Gelato Network

Quick Start

In order to get your VRF up and running you will need to first make your contract VRF Compatible.

Step 1: Set Up Your Development Environment

Ensure you have either Foundry or Hardhat set up in your development environment.

Step 2: Install the Gelato VRF Contracts

Depending on your environment, use the following commands to import the Gelato VRF contracts:
  • For Hardhat users:
    • Clone the repo here
    • Install dependencies yarn install
    • Fill in .env with variables in .env.example
  • For Foundry users: forge install gelatodigital/vrf-contracts --no-commit

Step 3: Inherit GelatoVRFConsumerBase Contract

The recommended approach to integrate Gelato VRF is by inheriting from the GelatoVRFConsumerBase smart contract. Here's a simple example to help you set it up:
// SPDX-License-Identifier: MIT
pragma solidity 0.8.18;
import {GelatoVRFConsumerBase} from "./GelatoVRFConsumerBase.sol";
contract YourContract is GelatoVRFConsumerBase {
// Your contract's code goes here
Understanding 1Balance
Before we dive into requesting randomness, it's crucial to understand the role of 1Balance in using Gelato VRF. The Gelato VRF services necessitate that your Gelato balance is sufficiently funded. This balance caters to Gas fees and rewards Gelato Nodes for their computational tasks. For details about costs and funding your account, do visit our 1balance documentation.
Note: It's important to remember that the current 1Balance system does not support withdrawals after depositing funds. Ensure to deposit only the amount you plan to utilize for Gelato VRF operations.

Step 4: Request Randomness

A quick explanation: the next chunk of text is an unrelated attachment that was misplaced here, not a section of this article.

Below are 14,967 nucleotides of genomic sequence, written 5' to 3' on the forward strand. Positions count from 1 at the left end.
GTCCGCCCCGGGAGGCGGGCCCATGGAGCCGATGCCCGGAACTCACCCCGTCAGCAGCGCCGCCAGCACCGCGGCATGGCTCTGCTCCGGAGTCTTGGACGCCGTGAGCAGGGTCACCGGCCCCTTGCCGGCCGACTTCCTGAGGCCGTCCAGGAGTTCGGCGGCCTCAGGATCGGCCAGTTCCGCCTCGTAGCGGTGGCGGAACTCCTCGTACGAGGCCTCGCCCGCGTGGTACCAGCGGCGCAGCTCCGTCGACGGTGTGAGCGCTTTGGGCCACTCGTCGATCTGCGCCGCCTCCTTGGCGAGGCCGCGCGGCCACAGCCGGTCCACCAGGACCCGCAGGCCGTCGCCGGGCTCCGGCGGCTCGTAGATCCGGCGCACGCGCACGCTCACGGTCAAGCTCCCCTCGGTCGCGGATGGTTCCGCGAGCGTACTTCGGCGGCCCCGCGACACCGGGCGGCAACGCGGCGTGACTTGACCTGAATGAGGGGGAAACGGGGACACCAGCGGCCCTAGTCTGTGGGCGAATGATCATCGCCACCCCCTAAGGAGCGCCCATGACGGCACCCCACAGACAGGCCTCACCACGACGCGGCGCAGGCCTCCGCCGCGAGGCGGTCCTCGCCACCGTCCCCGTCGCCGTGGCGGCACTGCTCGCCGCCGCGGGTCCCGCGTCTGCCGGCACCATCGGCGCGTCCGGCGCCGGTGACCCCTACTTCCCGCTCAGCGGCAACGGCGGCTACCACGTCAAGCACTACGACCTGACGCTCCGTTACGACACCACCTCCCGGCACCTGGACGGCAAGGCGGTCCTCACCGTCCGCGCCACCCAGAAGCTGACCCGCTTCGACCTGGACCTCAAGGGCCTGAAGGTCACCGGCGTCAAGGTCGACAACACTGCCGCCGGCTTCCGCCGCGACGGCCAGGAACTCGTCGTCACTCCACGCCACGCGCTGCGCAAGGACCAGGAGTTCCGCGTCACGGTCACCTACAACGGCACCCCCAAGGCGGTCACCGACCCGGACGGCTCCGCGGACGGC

To request randomness, call the _requestRandomness() function. You should protect the call since it will take from your 1Balance. The data argument will be passed back to you by the W3F.
function requestRandomness(bytes memory data) external {
require(msg.sender == ...);
uint64 requestId = _requestRandomness(data);

Step 5: Implement the Callback function

Finally, implement the callback function.
function _fulfillRandomness(
bytes32 randomness,
uint64 requestId,
bytes memory data,
) internal override {

Step 6: Pass dedicated msg.sender

When you're ready to deploy your Gelato VRF-compatible contract, an important step is to include the dedicated msg.sender as a constructor parameter. This ensures that your contract is set up to work with the correct operator for fulfilling the randomness requests.. It's crucial for ensuring that only authorized requests are processed.
Before deploying, visit the Gelato VRF UI. There, you will find the specific dedicated msg.sender address assigned for your deployer address. This address is crucial for the security and proper functioning of your VRF requests. Learn more about it at Dedicated msg.sender
// SPDX-License-Identifier: MIT
pragma solidity 0.8.18;
import {GelatoVRFConsumerBase} from "./GelatoVRFConsumerBase.sol";
contract YourContract is GelatoVRFConsumerBase {
constructor(address operator)
GelatoVRFConsumerBase(operator) {
// Additional initializations
// The rest of your contract code
and once you have your contract ready & deployed, grab the address and Deploy your VRF instance.